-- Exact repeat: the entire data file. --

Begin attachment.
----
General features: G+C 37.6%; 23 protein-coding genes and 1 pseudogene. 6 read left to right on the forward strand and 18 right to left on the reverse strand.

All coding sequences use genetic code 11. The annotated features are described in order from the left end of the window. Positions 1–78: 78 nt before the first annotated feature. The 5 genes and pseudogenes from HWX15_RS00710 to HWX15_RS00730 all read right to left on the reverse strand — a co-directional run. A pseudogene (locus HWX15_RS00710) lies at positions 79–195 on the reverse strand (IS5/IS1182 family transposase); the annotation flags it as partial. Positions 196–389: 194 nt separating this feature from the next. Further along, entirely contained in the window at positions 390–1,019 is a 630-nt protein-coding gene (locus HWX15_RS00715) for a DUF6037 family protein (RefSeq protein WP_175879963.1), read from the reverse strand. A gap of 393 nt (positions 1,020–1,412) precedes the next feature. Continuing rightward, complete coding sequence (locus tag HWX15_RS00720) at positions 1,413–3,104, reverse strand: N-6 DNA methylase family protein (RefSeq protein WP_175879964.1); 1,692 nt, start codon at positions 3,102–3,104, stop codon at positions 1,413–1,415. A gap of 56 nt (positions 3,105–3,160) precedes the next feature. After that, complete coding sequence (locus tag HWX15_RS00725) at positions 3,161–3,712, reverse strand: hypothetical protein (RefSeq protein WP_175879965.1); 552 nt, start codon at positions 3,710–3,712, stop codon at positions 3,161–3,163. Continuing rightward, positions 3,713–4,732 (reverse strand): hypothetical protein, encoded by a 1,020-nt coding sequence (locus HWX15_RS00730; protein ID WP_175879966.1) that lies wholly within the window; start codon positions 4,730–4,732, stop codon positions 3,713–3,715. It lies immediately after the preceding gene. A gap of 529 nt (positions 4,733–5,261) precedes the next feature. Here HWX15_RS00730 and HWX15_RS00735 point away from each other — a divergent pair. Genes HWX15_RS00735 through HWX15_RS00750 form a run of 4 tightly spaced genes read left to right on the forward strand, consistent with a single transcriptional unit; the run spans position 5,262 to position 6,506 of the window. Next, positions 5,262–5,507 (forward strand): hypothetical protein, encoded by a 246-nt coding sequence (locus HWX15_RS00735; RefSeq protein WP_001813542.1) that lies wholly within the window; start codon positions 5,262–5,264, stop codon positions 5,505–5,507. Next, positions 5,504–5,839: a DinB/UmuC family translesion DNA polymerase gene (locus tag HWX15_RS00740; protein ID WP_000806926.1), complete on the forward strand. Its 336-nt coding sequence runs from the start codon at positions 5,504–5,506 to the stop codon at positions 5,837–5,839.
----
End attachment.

General features: G+C 37.6%; 23 protein-coding genes and 1 pseudogene. 6 read left to right on the forward strand and 18 right to left on the reverse strand.

All coding sequences use genetic code 11. The annotated features are described in order from the left end of the window. Positions 1–78: 78 nt before the first annotated feature. The 5 genes and pseudogenes from HWX15_RS00710 to HWX15_RS00730 all read right to left on the reverse strand — a co-directional run. A pseudogene (locus HWX15_RS00710) lies at positions 79–195 on the reverse strand (IS5/IS1182 family transposase); the annotation flags it as partial. Positions 196–389: 194 nt separating this feature from the next. Further along, entirely contained in the window at positions 390–1,019 is a 630-nt protein-coding gene (locus HWX15_RS00715) for a DUF6037 family protein (RefSeq protein WP_175879963.1), read from the reverse strand. A gap of 393 nt (positions 1,020–1,412) precedes the next feature. Continuing rightward, complete coding sequence (locus tag HWX15_RS00720) at positions 1,413–3,104, reverse strand: N-6 DNA methylase family protein (RefSeq protein WP_175879964.1); 1,692 nt, start codon at positions 3,102–3,104, stop codon at positions 1,413–1,415. A gap of 56 nt (positions 3,105–3,160) precedes the next feature. After that, complete coding sequence (locus tag HWX15_RS00725) at positions 3,161–3,712, reverse strand: hypothetical protein (RefSeq protein WP_175879965.1); 552 nt, start codon at positions 3,710–3,712, stop codon at positions 3,161–3,163. Continuing rightward, positions 3,713–4,732 (reverse strand): hypothetical protein, encoded by a 1,020-nt coding sequence (locus HWX15_RS00730; protein ID WP_175879966.1) that lies wholly within the window; start codon positions 4,730–4,732, stop codon positions 3,713–3,715. It lies immediately after the preceding gene. A gap of 529 nt (positions 4,733–5,261) precedes the next feature. Here HWX15_RS00730 and HWX15_RS00735 point away from each other — a divergent pair. Genes HWX15_RS00735 through HWX15_RS00750 form a run of 4 tightly spaced genes read left to right on the forward strand, consistent with a single transcriptional unit; the run spans position 5,262 to position 6,506 of the window. Next, positions 5,262–5,507 (forward strand): hypothetical protein, encoded by a 246-nt coding sequence (locus HWX15_RS00735; RefSeq protein WP_001813542.1) that lies wholly within the window; start codon positions 5,262–5,264, stop codon positions 5,505–5,507. Next, positions 5,504–5,839: a DinB/UmuC family translesion DNA polymerase gene (locus tag HWX15_RS00740; protein ID WP_000806926.1), complete on the forward strand. Its 336-nt coding sequence runs from the start codon at positions 5,504–5,506 to the stop codon at positions 5,837–5,839.